The Fed Obviously Holds Our Accounting Skills in High Regard

Tuesday, September 01, 2009 , , , 1 Comments

Come on, give us a little more credit than this, Fed boys. $14 billion profit eh? First of all, how can we verify that number if we have no idea what comes and goes on the Fed books? Second of all, even if we knew what's going where and to whom, what good does it do us to hear this? $14 billion? Kiss my ass, what about AIG? Worse, what about the endless chain of currency swaps arranged by our own central bank to keep the dollar floating along with the rest of the financial crack addicts trying to print their way out of disaster?

You bet your sweet ass if we weren't all falling apart at the same time this would be much, much worse. Why do you think Angela Merkel is always making a stink about ending the stimulus madness?

This is a joke, and an offensive one at that.

Taxpayers and Congress worried that the Federal Reserve was making dangerous bets by lending money to troubled banks during the credit crisis. Big banks could default on the loans and cost the government tens of billions of dollars.

At it turns out, putting money into America's large financial firms has been a profitable enterprise, very profitable.

The Financial Times has gotten access to documents from the Fed that show it has made $14 billion providing money to the financial system. According to the paper, "The internal estimate is based on the difference between the fees and interest on the lending facilities and the interest the Fed would have earned had it invested the funds in three-month Treasury bills."

The news is not terribly important for several reasons. The Fed still has large sums of money invested in other areas of the financial system as part of its very broad rescue efforts. Some of those investments may eventually show losses.

In addition, the Fed was virtually forced to loan large banks hundreds of billions of dollars to keep them afloat. The profits that the agency made are very modest compared to the risks it took. The $14 billion may seem like a lot of money, but, given the capital exposure involved, it really isn't.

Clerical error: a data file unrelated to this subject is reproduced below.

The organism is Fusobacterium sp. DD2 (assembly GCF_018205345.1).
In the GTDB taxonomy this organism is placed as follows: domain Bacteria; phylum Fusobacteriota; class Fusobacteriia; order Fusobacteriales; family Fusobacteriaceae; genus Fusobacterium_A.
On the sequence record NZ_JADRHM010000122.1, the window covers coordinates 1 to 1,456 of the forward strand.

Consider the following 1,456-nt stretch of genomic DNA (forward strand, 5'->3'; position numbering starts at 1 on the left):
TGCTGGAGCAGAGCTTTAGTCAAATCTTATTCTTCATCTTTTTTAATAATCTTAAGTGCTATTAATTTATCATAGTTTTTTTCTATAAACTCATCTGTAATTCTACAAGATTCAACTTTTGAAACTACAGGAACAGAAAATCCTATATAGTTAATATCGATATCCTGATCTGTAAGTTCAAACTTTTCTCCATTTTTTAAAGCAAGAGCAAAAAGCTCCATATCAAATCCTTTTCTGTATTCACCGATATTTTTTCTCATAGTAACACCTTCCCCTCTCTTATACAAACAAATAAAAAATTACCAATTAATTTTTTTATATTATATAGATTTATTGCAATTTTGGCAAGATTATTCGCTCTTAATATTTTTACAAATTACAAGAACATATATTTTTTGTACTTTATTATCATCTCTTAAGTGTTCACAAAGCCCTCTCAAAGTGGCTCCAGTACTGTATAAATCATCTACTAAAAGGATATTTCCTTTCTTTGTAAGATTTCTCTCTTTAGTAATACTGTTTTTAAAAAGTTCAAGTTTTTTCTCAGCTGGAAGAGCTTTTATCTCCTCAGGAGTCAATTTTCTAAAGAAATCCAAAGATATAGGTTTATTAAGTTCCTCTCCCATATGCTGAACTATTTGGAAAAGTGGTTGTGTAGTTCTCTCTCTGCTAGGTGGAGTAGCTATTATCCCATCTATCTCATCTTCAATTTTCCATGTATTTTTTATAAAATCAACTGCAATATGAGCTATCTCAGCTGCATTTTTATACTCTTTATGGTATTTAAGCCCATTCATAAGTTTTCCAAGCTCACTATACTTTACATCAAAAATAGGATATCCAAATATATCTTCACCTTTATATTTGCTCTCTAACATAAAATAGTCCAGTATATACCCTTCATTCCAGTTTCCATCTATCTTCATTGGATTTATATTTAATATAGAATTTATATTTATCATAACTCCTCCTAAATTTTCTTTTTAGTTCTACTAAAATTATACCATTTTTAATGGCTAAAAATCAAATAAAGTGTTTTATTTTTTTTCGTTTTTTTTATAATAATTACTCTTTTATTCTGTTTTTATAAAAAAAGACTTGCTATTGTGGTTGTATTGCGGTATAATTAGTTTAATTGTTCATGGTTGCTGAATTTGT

Finally, the Fed may not be finished putting money into the credit system. Defaults on business loans and problems with commercial real estate could send banks back to the agency with requests for more capital. These new "investments" may not do as well, which means that the Fed could give back its $14 billion profit fairly fast.

This is akin to saying "Well, I'm dying of cancer but it's okay because that scratch I got on my knee last week healed nicely."

Give me a break. Perhaps the Fed needs a lesson on assets and liabilities.

What makes it funnier is that this is merely in comparison to what the Fed might have made had it put bailout money into T-bills instead of injecting it into banks. O rly? Suddenly the Fed measures success in abstract terms like "opportunity cost"? Please.


The Federal Reserve has made a $14bn profit on loan programmes that have provided hundreds of billions of dollars in liquidity to the financial system since the start of the crisis two years ago, according to Fed officials.
You should have known it was bullshit as soon as they said "internal estimate."

So not only does the Fed feel compelled to bend us over, they don't even leave a crisp $100 on the nightstand before they sneak out the front door. Cute, boys, very cute.

Naked Capitalism also covered this and may have done a better job than I as I am a tad too outraged to see straight at the moment.

Jr Deputy Accountant

Some say he’s half man half fish, others say he’s more of a seventy/thirty split. Either way he’s a fishy bastard.


Hal said...

Great analysis of this charade. And the last time I understood the meaning of profit, it was the stuff you got back after you your investment had been returned to you. Last time I looked the majority of that bailout money was still MIA.